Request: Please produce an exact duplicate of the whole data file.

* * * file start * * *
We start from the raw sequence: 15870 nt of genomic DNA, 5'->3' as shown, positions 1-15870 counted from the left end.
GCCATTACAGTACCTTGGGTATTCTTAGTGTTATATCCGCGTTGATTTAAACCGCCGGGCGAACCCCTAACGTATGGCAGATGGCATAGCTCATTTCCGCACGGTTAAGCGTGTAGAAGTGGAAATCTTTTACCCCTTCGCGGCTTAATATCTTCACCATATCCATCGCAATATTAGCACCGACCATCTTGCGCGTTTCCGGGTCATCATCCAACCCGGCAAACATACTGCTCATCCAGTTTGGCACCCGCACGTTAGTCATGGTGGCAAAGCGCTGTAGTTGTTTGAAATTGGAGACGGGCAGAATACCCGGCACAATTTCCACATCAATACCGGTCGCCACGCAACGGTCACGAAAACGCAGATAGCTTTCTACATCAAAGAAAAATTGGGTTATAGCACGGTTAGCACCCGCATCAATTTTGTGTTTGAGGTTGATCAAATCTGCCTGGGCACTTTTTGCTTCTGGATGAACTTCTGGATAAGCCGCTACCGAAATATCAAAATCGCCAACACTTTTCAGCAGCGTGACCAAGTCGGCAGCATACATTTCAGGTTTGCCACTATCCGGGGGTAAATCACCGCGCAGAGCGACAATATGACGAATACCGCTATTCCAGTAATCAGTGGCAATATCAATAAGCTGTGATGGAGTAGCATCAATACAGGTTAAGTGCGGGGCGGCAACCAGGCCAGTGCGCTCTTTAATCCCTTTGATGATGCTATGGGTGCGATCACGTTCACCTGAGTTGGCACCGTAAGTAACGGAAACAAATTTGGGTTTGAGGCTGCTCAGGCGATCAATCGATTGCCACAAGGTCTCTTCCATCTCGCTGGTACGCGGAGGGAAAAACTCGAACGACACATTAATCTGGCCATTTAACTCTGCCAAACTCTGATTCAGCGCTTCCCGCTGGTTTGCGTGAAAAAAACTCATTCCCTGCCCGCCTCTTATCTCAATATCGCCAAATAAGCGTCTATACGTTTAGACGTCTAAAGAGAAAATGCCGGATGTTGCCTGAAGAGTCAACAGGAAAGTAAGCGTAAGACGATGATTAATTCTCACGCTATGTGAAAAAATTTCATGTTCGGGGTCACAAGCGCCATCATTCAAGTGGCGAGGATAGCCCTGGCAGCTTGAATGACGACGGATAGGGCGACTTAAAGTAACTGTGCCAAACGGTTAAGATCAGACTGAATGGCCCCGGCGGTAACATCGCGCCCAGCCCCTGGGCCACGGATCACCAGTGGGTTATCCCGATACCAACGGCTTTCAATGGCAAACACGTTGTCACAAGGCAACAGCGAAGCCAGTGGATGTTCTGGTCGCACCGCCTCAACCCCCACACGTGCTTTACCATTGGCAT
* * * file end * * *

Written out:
We start from the raw sequence: 15870 nt of genomic DNA, 5'->3' as shown, positions 1-15870 counted from the left end.
GCCATTACAGTACCTTGGGTATTCTTAGTGTTATATCCGCGTTGATTTAAACCGCCGGGCGAACCCCTAACGTATGGCAGATGGCATAGCTCATTTCCGCACGGTTAAGCGTGTAGAAGTGGAAATCTTTTACCCCTTCGCGGCTTAATATCTTCACCATATCCATCGCAATATTAGCACCGACCATCTTGCGCGTTTCCGGGTCATCATCCAACCCGGCAAACATACTGCTCATCCAGTTTGGCACCCGCACGTTAGTCATGGTGGCAAAGCGCTGTAGTTGTTTGAAATTGGAGACGGGCAGAATACCCGGCACAATTTCCACATCAATACCGGTCGCCACGCAACGGTCACGAAAACGCAGATAGCTTTCTACATCAAAGAAAAATTGGGTTATAGCACGGTTAGCACCCGCATCAATTTTGTGTTTGAGGTTGATCAAATCTGCCTGGGCACTTTTTGCTTCTGGATGAACTTCTGGATAAGCCGCTACCGAAATATCAAAATCGCCAACACTTTTCAGCAGCGTGACCAAGTCGGCAGCATACATTTCAGGTTTGCCACTATCCGGGGGTAAATCACCGCGCAGAGCGACAATATGACGAATACCGCTATTCCAGTAATCAGTGGCAATATCAATAAGCTGTGATGGAGTAGCATCAATACAGGTTAAGTGCGGGGCGGCAACCAGGCCAGTGCGCTCTTTAATCCCTTTGATGATGCTATGGGTGCGATCACGTTCACCTGAGTTGGCACCGTAAGTAACGGAAACAAATTTGGGTTTGAGGCTGCTCAGGCGATCAATCGATTGCCACAAGGTCTCTTCCATCTCGCTGGTACGCGGAGGGAAAAACTCGAACGACACATTAATCTGGCCATTTAACTCTGCCAAACTCTGATTCAGCGCTTCCCGCTGGTTTGCGTGAAAAAAACTCATTCCCTGCCCGCCTCTTATCTCAATATCGCCAAATAAGCGTCTATACGTTTAGACGTCTAAAGAGAAAATGCCGGATGTTGCCTGAAGAGTCAACAGGAAAGTAAGCGTAAGACGATGATTAATTCTCACGCTATGTGAAAAAATTTCATGTTCGGGGTCACAAGCGCCATCATTCAAGTGGCGAGGATAGCCCTGGCAGCTTGAATGACGACGGATAGGGCGACTTAAAGTAACTGTGCCAAACGGTTAAGATCAGACTGAATGGCCCCGGCGGTAACATCGCGCCCAGCCCCTGGGCCACGGATCACCAGTGGGTTATCCCGATACCAACGGCTTTCAATGGCAAACACGTTGTCACAAGGCAACAGCGAAGCCAGTGGATGTTCTGGTCGCACCGCCTCAACCCCCACACGTGCTTTACCATTGGCAT